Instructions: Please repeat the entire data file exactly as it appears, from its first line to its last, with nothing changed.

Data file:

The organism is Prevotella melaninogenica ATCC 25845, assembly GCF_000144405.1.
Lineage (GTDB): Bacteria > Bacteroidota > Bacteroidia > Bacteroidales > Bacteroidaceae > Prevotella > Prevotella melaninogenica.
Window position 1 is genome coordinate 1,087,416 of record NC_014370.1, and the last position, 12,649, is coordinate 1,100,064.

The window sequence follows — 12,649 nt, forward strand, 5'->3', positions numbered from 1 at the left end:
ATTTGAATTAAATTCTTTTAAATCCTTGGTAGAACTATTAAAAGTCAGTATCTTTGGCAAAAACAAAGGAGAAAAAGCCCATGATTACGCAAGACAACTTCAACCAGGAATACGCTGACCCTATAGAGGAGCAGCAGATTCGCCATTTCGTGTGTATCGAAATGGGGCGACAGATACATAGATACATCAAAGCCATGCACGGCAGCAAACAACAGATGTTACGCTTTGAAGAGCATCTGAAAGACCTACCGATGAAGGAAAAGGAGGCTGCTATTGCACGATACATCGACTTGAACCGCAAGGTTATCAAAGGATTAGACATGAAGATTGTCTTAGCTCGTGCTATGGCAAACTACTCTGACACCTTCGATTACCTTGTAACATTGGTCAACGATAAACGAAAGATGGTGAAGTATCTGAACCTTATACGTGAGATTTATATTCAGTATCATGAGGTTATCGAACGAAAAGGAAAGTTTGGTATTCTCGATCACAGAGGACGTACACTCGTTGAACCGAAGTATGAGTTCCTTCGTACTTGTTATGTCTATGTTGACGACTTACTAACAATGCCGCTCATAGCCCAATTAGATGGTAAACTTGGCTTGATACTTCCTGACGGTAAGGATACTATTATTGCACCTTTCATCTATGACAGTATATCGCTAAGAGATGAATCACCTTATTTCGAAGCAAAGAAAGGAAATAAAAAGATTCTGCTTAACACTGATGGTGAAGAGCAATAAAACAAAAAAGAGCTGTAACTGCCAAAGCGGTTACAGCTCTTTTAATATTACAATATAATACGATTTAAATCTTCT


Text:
The organism is Prevotella melaninogenica ATCC 25845, assembly GCF_000144405.1.
Lineage (GTDB): Bacteria > Bacteroidota > Bacteroidia > Bacteroidales > Bacteroidaceae > Prevotella > Prevotella melaninogenica.
Window position 1 is genome coordinate 1,087,416 of record NC_014370.1, and the last position, 12,649, is coordinate 1,100,064.

The window sequence follows — 12,649 nt, forward strand, 5'->3', positions numbered from 1 at the left end:
ATTTGAATTAAATTCTTTTAAATCCTTGGTAGAACTATTAAAAGTCAGTATCTTTGGCAAAAACAAAGGAGAAAAAGCCCATGATTACGCAAGACAACTTCAACCAGGAATACGCTGACCCTATAGAGGAGCAGCAGATTCGCCATTTCGTGTGTATCGAAATGGGGCGACAGATACATAGATACATCAAAGCCATGCACGGCAGCAAACAACAGATGTTACGCTTTGAAGAGCATCTGAAAGACCTACCGATGAAGGAAAAGGAGGCTGCTATTGCACGATACATCGACTTGAACCGCAAGGTTATCAAAGGATTAGACATGAAGATTGTCTTAGCTCGTGCTATGGCAAACTACTCTGACACCTTCGATTACCTTGTAACATTGGTCAACGATAAACGAAAGATGGTGAAGTATCTGAACCTTATACGTGAGATTTATATTCAGTATCATGAGGTTATCGAACGAAAAGGAAAGTTTGGTATTCTCGATCACAGAGGACGTACACTCGTTGAACCGAAGTATGAGTTCCTTCGTACTTGTTATGTCTATGTTGACGACTTACTAACAATGCCGCTCATAGCCCAATTAGATGGTAAACTTGGCTTGATACTTCCTGACGGTAAGGATACTATTATTGCACCTTTCATCTATGACAGTATATCGCTAAGAGATGAATCACCTTATTTCGAAGCAAAGAAAGGAAATAAAAAGATTCTGCTTAACACTGATGGTGAAGAGCAATAAAACAAAAAAGAGCTGTAACTGCCAAAGCGGTTACAGCTCTTTTAATATTACAATATAATACGATTTAAATCTTCT